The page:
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Meet Rachel Chinouriri, whose indie-pop songwriting is always blowing up online

As part of Rolling Stone UK’s spotlight on rising talent in collaboration with THOMAS SABO, the indie songwriter discusses her ‘secret skill’ of TikTok virality, her time at the Brit School, and why she’ll never compromise to appease the industry

By Brit Dawson

Rachel Chinouriri for Rolling Stone UK x THOMAS SABO (Picture: Dean Ryan McDaid/Styling: Harriet Nicolson)

In partnership with THOMAS SABO

“I feel like one of my secret skills is going viral on the internet,” says Rachel Chinouriri with a laugh, “and I really don’t know why!”

The 24-year-old singer-songwriter and Brit school alumnus used to find herself going viral for “really dumb reasons”. But in December last year, Chinouriri’s innate aptitude for social media virality paid off when an acoustic version of her single ‘So My Darling’ started gaining traction on TikTok. At the time of writing, the track has soundtracked over 134,000 videos. “I’d seen so many different artists have this moment, and it hit me [that it was happening to me] and I started to panic,” Chinouriri recalls. “I hit up my label two days before Christmas, like, ‘We need to release this song now, I don’t know what’s happening!’ That moment was a little bit terrifying.”

Terrifying though it may have been, it was also transformative. Not because it kicked off her career — Chinouriri has been signed to Parlophone since 2018, with whom she released her critically-acclaimed debut EP, Mama’s Boy, in 2019 and its follow-up, Four° in Winter, in 2021 — but because it showed her what she wanted from it.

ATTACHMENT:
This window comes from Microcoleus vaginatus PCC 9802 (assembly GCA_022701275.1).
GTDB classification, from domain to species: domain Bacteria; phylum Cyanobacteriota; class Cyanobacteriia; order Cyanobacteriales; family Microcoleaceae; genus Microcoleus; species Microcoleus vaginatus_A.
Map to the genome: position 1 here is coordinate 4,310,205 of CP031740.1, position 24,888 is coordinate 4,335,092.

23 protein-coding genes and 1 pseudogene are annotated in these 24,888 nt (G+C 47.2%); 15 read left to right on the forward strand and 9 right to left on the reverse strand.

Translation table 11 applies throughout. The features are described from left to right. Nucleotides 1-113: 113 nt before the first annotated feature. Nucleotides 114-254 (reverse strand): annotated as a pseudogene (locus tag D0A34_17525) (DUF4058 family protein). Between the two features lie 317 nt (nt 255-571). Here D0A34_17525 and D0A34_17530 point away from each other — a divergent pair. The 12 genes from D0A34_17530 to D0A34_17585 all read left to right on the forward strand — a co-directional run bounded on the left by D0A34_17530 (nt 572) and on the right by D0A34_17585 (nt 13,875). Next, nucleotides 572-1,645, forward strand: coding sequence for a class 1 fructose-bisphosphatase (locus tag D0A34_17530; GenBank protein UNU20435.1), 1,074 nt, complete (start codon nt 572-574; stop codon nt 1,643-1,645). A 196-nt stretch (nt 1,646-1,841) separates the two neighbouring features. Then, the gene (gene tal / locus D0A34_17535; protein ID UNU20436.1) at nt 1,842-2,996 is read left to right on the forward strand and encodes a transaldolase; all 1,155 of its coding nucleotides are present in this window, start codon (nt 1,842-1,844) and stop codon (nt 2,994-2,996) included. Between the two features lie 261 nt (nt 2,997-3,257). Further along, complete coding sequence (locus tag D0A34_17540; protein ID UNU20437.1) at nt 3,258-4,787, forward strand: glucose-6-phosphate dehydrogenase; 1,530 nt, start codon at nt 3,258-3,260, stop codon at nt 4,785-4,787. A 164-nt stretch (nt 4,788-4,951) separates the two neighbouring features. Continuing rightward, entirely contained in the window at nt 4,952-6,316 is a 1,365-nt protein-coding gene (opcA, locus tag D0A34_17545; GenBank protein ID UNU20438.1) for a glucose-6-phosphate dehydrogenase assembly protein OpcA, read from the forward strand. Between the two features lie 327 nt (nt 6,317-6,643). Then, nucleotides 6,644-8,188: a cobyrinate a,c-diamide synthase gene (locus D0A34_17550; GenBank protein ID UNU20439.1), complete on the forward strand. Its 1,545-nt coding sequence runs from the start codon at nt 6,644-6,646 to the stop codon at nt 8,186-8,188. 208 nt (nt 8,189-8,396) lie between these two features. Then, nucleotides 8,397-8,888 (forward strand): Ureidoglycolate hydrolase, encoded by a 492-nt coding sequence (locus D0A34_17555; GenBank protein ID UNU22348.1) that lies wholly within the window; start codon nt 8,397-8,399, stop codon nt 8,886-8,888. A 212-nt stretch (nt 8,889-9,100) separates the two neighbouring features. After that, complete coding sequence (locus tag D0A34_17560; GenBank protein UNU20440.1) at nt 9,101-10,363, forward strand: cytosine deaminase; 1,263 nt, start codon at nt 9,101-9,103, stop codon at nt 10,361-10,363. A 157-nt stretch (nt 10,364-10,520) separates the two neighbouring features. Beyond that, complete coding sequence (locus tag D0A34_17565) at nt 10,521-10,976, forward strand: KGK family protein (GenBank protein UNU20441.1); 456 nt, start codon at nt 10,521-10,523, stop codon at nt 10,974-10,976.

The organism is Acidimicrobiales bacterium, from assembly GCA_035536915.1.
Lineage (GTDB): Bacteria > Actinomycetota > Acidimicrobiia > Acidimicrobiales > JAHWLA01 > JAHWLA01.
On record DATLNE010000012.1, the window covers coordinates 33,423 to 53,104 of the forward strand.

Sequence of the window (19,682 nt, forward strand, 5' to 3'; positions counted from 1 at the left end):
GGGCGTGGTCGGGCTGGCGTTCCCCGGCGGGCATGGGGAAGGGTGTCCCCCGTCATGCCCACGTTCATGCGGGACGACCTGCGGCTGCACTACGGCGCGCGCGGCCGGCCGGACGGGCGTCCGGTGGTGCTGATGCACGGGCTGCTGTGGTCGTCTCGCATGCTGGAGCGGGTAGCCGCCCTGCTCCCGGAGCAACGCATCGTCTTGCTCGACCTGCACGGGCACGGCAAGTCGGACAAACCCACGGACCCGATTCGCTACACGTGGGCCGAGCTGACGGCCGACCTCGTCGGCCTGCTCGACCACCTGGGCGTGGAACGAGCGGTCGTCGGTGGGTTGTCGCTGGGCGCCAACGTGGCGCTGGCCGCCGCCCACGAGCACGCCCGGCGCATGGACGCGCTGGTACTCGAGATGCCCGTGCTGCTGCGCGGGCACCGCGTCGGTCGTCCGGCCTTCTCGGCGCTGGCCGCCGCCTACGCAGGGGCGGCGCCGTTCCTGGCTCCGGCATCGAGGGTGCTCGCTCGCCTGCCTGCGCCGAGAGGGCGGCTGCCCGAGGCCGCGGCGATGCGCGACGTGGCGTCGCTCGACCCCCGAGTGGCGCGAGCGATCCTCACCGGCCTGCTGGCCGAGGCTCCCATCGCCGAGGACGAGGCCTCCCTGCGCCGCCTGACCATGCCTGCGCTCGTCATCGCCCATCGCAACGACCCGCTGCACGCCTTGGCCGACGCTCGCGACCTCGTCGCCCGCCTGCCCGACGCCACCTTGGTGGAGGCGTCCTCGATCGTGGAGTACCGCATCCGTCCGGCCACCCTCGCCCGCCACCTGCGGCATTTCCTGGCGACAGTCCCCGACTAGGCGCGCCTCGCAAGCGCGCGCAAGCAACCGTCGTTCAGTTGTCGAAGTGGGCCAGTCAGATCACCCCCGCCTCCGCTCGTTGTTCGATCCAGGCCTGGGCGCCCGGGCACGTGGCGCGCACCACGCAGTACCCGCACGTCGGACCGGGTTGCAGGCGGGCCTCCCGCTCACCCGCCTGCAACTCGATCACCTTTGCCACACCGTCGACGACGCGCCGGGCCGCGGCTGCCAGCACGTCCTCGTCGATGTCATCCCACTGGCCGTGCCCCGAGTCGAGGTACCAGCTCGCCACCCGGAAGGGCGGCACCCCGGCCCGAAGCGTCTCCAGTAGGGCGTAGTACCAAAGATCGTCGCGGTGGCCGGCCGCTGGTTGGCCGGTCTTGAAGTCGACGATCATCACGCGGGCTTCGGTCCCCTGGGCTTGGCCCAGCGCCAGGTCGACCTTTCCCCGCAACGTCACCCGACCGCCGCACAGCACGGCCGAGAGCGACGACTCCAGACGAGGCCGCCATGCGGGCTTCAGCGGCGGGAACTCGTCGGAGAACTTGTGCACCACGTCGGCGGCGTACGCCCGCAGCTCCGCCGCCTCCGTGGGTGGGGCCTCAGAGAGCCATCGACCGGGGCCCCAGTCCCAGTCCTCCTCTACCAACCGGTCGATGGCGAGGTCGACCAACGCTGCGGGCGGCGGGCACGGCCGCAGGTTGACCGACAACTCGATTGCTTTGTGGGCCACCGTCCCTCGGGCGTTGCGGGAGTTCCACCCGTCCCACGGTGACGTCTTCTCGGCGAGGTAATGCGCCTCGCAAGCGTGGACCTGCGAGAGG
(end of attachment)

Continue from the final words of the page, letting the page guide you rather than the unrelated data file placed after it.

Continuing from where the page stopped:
Chinouriri is an indie artist who has been writing songs since she was a teenager, but thanks to the industry’s perception of the genre as, Chinouriri says, “quote-unquote white music”, she’s often felt the need to adapt her work in order to fit into a particular box. This feeling was particularly strong when she was making Four° in Winter, an electronic-infused EP on which Chinouriri experiments with “wonky” production techniques. It’s an impressive, immersive record, filled with soulful vocals and atmospheric melodies, but does mark a shift from the softer, sunnier indie of Mama’s Boy.

“I started to be like, ‘Well, OK, if I’m not going to be accepted in indie, then maybe let me try other elements which I like and see if that will work out’,” continues Chinouriri. “Then ‘So My Darling’ blew up and I was like, ‘Oh, nah, I have to go back to what I love’.”